Boris Johnson and Jeremy Hunt sparred in a sometimes noisy debate for what was their only scheduled head-to-head encounter of the Tory leadership campaign.
Here are some of the key moments of the ITV show:
– Do or die, but whose neck is on the line?
Mr Johnson refused to say whether he would resign if he failed to deliver Brexit by the Halloween deadline when pressed by his rival.
Despite calling that date “do or die”, Mr Johnson repeatedly dodged giving a direct answer and instead stressed it was “very, very important not to envisage any circumstances” for failure.
“I don’t want to hold out to the EU the prospect that they might encourage my resignation by refusing to agree a deal,” he continued.
But Mr Hunt carried on pressing.
“I think it’s do or die for the country but not a prime minister who will put his own neck on the line and that is not leadership,” Mr Hunt said.
“It’s not do or die, is it? It’s Boris in No 10 that matters.”
– But is the deadline a real deadline?
Mr Johnson, too, swiped at his rival when he criticised Mr Hunt for saying that the departure could be delayed if a new deal is in sight.
“If we go into these negotiations from the beginning with a plan to allow that deadline yet again to be fungible, to be a papier-mache deadline, I’m afraid that the EU will not take us seriously,” Mr Johnson said.
Mr Hunt, whose birthday is on November 1, earlier said “nothing would be a better birthday present than knowing we have left on October 31”.
– ‘Gentlemen please!’: The squabbling rivals scrapped repeatedly
It was early on in the debate when moderator Julie Etchingham admonished the men with “you will not help if you speak over one another”.
The journalist went on to shoot at them: “Gentlemen please!”
But those were not the most chaotic segments by some stretch.
When clashing over tax cuts, nearly two minutes passed before Mr Hunt fully responded, as he faced noisy interjections and chatted back to the frontrunner.
Ms Etchingham did her best to control the debate, at one point saying: “Thank you, stop, please Mr Johnson, thank you, thank you! Mr Johnson.”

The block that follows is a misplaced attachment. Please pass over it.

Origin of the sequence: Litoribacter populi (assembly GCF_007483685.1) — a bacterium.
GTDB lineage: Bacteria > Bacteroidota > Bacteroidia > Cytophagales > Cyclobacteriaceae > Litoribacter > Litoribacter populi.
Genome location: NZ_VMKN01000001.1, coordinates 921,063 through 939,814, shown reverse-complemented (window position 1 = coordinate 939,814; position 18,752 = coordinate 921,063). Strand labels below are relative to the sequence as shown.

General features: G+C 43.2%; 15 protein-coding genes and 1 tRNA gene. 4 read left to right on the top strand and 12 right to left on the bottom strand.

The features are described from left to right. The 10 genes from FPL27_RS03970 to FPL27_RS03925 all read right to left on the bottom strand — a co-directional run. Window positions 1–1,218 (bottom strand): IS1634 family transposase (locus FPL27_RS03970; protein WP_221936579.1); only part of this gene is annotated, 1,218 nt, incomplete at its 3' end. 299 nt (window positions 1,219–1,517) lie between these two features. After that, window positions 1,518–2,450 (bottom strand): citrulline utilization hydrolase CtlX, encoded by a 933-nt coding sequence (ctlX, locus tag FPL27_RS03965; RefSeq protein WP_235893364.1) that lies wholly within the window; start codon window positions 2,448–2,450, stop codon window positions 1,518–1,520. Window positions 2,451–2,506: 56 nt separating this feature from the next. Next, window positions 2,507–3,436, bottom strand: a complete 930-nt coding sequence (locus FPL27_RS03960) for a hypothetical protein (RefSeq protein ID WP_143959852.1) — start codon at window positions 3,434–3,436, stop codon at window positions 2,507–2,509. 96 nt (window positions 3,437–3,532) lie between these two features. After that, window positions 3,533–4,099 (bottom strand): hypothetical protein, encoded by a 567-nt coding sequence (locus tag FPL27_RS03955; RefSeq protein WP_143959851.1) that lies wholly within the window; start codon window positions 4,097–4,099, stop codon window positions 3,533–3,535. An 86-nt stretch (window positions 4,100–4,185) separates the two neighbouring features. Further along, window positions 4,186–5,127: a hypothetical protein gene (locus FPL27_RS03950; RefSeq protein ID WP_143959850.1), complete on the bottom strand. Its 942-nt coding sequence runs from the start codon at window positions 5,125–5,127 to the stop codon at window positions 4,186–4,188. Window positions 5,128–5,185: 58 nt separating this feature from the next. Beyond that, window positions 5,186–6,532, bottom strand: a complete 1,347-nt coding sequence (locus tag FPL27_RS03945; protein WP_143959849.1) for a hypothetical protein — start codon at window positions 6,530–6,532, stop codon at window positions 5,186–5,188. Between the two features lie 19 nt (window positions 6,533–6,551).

The cross-talking continued – with some laughter from the audience – until some 100 seconds later.
The moderator concluded: “Right I’m going to draw a line under there, thank you both, enough, finished with that, thank you.”
Channel 4 News presenter Cathy Newman decided there was only one “bloody brilliant” winner.
“Julie for PM anyone?!” she tweeted.
– Mr Hunt backs Sir Kim Darroch, while Mr Johnson equivocates
Both candidates were questioned over the diplomatic spat between the UK and the US, which has seen President Donald Trump fire off hostile tweets aimed at the ambassador and Theresa May.
Mr Hunt, the Foreign Secretary, said he would “certainly” keep Sir Kim in his post until his retirement date later this year.
But Mr Johnson answered: “It is vital that our civil service is not politicised by ministers leaking what they say. Whoever leaked that deserves to be eviscerated.”
– LGBT and women’s rights in Northern Ireland
On a day when MPs overwhelmingly voted to liberalise access to abortion and allow same-sex marriage in Northern Ireland if devolution is not restored, the candidates were asked their views.
Asked if he would extend the rights to Northern Ireland, Mr Hunt replied simply: “Yes.”
However Mr Johnson said: “I think it’s a matter for the people of Northern Ireland and one of the most important reasons for getting government in Northern Ireland back up and running.”
– Both were forced to defend their previous roles in Cabinet
Mr Johnson was challenged on his comments about Nazanin Zaghari-Ratcliffe, who remains in jail in Iran.
He had wrongly said, as foreign secretary, that the mother was training journalists, something that was seized on by the Iranian regime.
On Tuesday, Mr Johnson said he has the “utmost sympathy” for Ms Zaghari-Ratcliffe and her family, but deflected criticism towards the Iranian Revolutionary Guard.
“They are responsible and we should not inadvertently exculpate them in any way,” he said.
Mr Hunt was challenged about the junior doctors’ strike in his former role as health secretary.
“I would not be a prime minister who courted popularity, I would be a prime minister who did the right thing,” he said.
– Barbed praise all round
The debate closed with both candidates being asked perhaps the toughest question of the night: What one quality do you most admire in your opponent as future PM?
Mr Johnson complimented his rival for flip-flopping from his original backing of Remain to his Brexit stance.
Mr Johnson said: “I greatly admire his (Mr Hunt’s) ability to change his mind and campaign for Brexit now and I think that’s a very important attribute.”
Mr Hunt said: “I really admire Boris’s ability to answer the question. I think he has this great ability – you ask him a question, he puts a smile on your face, and you forget what the question was.
“It’s a brilliant quality for a politician, maybe not a prime minister though.”